United States v. Kurvas Secret By W, No. 18-10312 (11th Cir. 2019)

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Justia Opinion Summary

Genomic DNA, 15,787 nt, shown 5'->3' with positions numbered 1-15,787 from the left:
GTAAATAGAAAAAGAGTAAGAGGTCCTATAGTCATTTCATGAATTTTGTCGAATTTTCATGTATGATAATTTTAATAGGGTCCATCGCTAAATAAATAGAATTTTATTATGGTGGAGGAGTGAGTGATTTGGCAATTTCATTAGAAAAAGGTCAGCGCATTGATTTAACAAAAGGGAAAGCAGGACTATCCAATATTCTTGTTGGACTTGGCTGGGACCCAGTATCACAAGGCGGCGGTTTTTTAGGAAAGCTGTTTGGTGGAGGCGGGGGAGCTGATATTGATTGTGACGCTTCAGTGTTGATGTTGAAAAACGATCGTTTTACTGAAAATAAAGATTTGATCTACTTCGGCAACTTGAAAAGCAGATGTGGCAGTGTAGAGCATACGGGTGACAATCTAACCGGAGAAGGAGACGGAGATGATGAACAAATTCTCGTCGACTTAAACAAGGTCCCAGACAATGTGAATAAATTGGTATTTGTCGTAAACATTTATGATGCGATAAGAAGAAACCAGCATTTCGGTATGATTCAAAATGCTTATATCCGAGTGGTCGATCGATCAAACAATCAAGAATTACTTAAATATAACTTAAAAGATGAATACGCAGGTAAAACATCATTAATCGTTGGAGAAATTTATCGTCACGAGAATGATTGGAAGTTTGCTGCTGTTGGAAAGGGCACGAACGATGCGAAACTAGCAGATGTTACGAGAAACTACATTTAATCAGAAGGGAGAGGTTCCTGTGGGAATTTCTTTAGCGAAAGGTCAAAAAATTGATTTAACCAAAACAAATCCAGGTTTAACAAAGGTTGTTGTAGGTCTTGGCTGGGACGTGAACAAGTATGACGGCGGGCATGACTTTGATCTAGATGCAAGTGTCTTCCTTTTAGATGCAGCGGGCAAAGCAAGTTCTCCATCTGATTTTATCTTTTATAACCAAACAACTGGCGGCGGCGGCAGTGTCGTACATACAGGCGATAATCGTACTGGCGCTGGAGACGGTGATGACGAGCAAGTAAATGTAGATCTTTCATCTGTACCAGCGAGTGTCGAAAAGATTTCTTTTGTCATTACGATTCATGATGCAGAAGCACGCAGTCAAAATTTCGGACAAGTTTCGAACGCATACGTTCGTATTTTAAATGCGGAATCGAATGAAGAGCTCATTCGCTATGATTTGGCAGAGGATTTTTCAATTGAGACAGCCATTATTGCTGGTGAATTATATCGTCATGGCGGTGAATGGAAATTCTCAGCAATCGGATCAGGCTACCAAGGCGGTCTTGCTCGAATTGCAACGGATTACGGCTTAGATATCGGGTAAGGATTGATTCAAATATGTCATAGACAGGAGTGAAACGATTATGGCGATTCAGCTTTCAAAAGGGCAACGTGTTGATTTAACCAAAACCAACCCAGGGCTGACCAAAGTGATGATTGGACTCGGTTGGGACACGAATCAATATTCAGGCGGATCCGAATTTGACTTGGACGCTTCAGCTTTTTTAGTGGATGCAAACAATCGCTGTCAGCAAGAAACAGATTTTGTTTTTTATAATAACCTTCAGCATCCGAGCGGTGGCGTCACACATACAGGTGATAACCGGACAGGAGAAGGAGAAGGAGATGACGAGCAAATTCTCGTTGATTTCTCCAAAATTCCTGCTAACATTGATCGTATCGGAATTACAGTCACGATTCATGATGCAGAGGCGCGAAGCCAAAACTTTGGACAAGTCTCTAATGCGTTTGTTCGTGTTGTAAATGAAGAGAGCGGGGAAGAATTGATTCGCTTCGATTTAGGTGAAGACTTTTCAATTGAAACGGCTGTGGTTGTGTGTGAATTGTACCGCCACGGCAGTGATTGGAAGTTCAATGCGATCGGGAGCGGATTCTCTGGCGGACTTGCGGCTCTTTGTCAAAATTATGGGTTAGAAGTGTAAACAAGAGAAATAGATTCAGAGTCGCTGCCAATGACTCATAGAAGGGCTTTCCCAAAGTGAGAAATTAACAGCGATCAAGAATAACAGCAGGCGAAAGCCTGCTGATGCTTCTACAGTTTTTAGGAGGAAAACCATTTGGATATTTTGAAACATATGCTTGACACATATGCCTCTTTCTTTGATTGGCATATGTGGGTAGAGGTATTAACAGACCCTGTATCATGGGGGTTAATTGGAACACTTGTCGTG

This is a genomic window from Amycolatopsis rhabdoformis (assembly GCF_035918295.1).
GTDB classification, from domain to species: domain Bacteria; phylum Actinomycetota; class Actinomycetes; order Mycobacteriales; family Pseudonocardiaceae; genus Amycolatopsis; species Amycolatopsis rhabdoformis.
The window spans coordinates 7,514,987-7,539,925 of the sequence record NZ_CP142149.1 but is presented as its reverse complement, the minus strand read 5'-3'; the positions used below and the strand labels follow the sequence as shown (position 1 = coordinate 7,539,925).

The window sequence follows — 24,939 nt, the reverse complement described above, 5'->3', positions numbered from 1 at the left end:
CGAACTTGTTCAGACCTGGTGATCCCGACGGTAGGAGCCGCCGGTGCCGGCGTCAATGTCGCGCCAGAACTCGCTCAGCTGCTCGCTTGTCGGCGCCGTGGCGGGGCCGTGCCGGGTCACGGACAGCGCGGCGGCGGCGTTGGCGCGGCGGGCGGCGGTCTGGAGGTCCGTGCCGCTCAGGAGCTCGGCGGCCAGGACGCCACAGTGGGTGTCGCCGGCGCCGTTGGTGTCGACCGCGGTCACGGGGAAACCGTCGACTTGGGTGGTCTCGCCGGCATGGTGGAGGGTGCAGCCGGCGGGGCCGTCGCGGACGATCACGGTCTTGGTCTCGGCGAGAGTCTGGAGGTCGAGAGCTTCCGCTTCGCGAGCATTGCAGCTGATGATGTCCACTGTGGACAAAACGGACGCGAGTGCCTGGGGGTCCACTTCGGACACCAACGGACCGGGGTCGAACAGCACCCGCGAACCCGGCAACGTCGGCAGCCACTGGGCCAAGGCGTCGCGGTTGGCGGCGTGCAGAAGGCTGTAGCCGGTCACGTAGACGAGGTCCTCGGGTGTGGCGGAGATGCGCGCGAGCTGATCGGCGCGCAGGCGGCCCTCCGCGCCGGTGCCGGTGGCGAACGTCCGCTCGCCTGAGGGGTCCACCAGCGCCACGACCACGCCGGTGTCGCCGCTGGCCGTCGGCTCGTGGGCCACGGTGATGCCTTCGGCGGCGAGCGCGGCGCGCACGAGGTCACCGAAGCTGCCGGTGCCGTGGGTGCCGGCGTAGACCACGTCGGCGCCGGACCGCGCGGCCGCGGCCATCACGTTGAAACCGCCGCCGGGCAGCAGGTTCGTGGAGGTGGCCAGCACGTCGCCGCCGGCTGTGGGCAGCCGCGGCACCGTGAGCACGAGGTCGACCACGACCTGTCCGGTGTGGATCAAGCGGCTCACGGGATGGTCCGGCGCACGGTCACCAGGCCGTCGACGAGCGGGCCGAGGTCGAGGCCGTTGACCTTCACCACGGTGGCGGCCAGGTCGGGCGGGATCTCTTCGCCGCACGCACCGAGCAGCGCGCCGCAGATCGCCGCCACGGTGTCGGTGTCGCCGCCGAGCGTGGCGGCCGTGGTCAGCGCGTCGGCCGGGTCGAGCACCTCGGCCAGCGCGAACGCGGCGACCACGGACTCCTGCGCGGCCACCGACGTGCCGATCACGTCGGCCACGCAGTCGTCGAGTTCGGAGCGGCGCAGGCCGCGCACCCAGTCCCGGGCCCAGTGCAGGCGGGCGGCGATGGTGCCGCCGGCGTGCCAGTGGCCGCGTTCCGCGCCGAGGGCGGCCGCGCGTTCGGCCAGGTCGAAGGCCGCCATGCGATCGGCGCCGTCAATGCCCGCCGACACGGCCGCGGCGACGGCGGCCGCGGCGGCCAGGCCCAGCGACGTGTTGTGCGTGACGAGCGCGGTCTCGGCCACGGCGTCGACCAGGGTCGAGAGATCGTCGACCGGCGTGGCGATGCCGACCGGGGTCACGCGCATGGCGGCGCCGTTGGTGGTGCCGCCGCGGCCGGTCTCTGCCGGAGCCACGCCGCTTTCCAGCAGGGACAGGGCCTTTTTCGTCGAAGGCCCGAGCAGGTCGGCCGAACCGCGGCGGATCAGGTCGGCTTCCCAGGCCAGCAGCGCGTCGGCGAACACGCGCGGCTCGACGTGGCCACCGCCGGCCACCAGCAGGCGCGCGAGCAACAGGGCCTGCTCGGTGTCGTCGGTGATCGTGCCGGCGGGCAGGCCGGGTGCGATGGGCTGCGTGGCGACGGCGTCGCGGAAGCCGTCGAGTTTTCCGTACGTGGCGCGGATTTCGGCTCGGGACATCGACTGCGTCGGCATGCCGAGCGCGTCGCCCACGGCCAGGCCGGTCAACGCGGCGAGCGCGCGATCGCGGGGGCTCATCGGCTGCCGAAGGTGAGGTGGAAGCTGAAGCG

The Eleventh Circuit affirmed the district court's dismissal of the complaint in a civil forfeiture action involving criminal proceeds from the faja retail business. The court held that the district court did not abuse its discretion when it allowed the government to dismiss its complaint without prejudice, because claimants have not established that they suffered clear legal prejudice by the government's voluntary dismissal. The court also held that claimants were not entitled to attorney's fees under the Civil Asset Forfeiture Reform Act, because they did not substantially prevail in the action.